Hi all, the obvious reason is because the crop season finishes around late august & early september, however, because of the location of the circles
ie- something like 98% of all cropcircles appear on ground that has a chalk aquifer beneath it.
The Aquifer Connection: During the mid-1990s two British researchers, Glenn Broughton (now living in Vermont) and Steve Page, wondered why crop
circles occur in some locations (in many cases year after year) and not in others? By plotting crop circle occurrence on a geological map of southern
England they were able to demonstrate that an overwhelming majority of British crop circles during the years 1993-98 occurred over aquifers lying
beneath either deep deposits of chalk or greensand. For more details see "Aquifer Research" (page 2) on the BLT Research Links page.
Glenn Broughton & Steve Page
Chalk is a highly porous rock. BLT's John Burke suspected that the Spring rainwater percolating slowly down through the chalk over the summer months
might increase the ground electrical charge in these areas as the summer progressed. He further speculated that this increase in ground electrical
charge might be enough to function as an attractor to the complex upper atmospheric plasma system hypothesized by W.C. Levengood as the causative
agency behind crop circles--and, further, that this would be particularly evident along the edges of the chalk layers, where the surface water has
farther to travel to reach the underground aquifer.
Repeated ground-electrical-charge measurements were carried out over several summers in southern England in the early 1990s, in areas where crop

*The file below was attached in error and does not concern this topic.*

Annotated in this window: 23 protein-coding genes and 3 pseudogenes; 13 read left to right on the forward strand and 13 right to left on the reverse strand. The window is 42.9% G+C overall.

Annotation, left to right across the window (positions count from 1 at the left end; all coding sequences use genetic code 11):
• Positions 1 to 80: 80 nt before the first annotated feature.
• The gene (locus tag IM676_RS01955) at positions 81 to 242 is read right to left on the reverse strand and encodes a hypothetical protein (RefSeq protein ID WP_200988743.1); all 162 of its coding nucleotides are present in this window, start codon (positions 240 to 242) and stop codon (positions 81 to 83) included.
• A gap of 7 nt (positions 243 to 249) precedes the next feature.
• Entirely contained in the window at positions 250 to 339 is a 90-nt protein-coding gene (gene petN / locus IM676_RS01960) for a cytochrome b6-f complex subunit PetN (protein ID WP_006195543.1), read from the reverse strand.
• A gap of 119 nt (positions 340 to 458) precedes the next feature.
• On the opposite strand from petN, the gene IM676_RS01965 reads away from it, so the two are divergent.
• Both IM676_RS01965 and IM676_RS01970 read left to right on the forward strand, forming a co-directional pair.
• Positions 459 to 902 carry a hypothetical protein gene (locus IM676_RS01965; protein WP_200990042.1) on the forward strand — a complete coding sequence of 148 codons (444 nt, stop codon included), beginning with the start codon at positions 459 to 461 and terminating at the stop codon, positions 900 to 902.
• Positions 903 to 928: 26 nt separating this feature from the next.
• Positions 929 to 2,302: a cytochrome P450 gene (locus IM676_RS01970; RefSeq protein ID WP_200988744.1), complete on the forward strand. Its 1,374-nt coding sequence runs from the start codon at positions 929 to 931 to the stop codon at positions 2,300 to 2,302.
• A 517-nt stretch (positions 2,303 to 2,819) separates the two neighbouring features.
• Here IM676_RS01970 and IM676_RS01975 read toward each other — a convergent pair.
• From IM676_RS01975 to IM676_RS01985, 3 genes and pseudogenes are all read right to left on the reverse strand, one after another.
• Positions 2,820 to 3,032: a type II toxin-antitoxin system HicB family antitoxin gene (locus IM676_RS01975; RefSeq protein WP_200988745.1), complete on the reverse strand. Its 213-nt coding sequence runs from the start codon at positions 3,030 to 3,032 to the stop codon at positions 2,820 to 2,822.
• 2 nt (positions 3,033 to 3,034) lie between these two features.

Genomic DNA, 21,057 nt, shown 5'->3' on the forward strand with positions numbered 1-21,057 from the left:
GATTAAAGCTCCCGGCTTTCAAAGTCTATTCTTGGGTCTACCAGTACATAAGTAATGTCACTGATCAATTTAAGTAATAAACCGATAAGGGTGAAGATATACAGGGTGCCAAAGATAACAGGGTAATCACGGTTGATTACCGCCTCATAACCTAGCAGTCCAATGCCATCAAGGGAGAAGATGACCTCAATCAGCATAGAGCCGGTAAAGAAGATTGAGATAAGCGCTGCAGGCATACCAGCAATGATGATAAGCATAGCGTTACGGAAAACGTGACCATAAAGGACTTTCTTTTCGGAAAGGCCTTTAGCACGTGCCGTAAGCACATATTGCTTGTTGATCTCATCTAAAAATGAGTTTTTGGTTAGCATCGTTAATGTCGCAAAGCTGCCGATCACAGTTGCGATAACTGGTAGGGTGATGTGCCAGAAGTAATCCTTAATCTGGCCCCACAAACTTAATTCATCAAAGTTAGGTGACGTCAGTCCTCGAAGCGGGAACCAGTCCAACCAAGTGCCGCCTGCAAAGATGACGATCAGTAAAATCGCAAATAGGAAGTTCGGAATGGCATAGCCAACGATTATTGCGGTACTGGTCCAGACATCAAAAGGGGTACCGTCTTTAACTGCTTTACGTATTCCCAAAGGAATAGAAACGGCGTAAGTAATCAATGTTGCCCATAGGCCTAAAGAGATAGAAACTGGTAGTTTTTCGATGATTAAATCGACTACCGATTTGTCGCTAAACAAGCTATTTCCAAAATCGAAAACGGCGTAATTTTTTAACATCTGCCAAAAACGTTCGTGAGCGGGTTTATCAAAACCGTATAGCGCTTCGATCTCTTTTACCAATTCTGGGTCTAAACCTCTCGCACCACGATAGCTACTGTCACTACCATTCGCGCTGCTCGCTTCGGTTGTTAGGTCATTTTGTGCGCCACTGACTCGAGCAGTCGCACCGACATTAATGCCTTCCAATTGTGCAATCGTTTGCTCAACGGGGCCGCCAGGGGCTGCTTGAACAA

circles regularly occur. It was found that the ground-electrical-charge did increase as the summer progressed (and as the aquifer below the chalk
lowered), thus increasing the likelihood that ground-electrical-charge might be an "attractor" to the hypothesized atmospheric energy system--the
increase in ground electrical charge, although slight, might explain why at least some of the circles occur where they do.
When Burke examined a graph of water-table levels in the Wiltshire area of the U.K. for the recent years during which crop circles have been reported,
he discovered another interesting fact: the British Water Authority had, in two specific years, begun to pump the aquifer during the summer months and
it was during those two years (when the aquifer was at it's lowest point) that the greatest number of crop circles had been reported.
A number of researchers have raised the question as to whether or not a magnetic anomaly in the earth's crust might account for the question of
"why" crop circles occur so often in certain locations and not in others. A German team, using a geomagetometer, mapped out several British fields
in which crop circles existed, and found that there were magnetic anomalies in the earth's crust in most of these fields--but not necessarily
directly beneath the circles themselves. This German study was not published and all of the details are not available, but more work along these lines
might clarify a possible connection.